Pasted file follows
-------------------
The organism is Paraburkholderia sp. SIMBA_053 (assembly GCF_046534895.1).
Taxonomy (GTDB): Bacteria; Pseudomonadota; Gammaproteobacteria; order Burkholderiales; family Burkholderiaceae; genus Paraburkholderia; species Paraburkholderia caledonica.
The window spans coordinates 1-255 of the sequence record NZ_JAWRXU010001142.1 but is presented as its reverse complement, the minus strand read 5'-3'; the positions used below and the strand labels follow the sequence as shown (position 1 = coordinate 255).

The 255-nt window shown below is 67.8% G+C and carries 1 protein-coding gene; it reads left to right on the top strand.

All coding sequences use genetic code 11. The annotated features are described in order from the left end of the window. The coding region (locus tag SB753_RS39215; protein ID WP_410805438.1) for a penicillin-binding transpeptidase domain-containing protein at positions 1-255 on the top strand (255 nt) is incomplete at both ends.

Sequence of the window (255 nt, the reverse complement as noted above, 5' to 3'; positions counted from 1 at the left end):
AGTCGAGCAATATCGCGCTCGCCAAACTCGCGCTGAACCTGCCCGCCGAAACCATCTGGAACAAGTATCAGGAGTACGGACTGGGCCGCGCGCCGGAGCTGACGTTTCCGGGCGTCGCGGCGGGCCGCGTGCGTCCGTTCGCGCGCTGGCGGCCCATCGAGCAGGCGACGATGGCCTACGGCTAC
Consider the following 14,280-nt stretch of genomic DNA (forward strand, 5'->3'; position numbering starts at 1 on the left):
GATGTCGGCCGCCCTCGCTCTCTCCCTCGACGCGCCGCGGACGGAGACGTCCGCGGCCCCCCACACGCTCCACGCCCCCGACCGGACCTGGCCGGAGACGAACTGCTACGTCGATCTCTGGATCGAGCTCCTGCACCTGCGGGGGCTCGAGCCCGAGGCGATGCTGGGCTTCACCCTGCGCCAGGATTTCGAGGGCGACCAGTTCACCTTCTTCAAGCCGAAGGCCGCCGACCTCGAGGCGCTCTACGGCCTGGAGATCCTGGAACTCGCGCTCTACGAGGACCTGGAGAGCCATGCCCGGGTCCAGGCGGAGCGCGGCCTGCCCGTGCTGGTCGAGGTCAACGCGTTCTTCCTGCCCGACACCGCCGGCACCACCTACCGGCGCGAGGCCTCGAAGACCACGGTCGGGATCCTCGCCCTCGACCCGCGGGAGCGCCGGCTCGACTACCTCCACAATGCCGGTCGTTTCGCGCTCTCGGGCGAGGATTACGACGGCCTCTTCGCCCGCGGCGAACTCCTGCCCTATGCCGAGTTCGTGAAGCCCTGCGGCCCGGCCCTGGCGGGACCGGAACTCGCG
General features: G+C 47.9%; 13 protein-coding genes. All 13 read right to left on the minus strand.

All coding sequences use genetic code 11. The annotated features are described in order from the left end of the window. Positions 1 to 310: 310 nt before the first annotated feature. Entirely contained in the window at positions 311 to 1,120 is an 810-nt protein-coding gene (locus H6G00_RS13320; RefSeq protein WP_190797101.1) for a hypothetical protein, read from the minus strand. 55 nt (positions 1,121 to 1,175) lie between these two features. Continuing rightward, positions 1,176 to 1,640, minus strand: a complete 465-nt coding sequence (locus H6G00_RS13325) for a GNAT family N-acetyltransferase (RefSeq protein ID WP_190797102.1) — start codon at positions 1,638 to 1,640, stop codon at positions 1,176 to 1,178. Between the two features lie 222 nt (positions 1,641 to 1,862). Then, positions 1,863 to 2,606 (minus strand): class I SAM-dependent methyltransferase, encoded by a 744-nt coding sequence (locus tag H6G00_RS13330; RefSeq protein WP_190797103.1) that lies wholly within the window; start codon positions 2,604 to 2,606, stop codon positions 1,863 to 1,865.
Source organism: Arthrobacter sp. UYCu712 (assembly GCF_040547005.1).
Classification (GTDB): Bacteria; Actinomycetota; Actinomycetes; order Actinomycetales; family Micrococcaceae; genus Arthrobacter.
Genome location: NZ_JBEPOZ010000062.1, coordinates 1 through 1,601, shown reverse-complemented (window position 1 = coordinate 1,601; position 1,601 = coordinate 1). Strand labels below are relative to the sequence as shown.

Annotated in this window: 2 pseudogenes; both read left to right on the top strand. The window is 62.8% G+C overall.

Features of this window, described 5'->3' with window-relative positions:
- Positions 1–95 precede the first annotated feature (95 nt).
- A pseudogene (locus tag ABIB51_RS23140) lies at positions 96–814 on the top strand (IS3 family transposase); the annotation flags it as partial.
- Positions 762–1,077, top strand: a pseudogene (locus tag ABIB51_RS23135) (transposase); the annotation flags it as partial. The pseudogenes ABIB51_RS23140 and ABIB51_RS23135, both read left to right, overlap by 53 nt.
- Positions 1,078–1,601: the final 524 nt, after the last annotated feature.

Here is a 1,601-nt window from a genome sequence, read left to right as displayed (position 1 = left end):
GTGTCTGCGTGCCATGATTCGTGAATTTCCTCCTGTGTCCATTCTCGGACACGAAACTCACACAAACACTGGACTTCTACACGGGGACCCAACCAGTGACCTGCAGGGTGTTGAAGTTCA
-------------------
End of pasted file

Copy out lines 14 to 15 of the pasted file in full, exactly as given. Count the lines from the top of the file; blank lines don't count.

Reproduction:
Genome location: NZ_JBEPOZ010000062.1, coordinates 1 through 1,601, shown reverse-complemented (window position 1 = coordinate 1,601; position 1,601 = coordinate 1). Strand labels below are relative to the sequence as shown.

Annotated in this window: 2 pseudogenes; both read left to right on the top strand. The window is 62.8% G+C overall.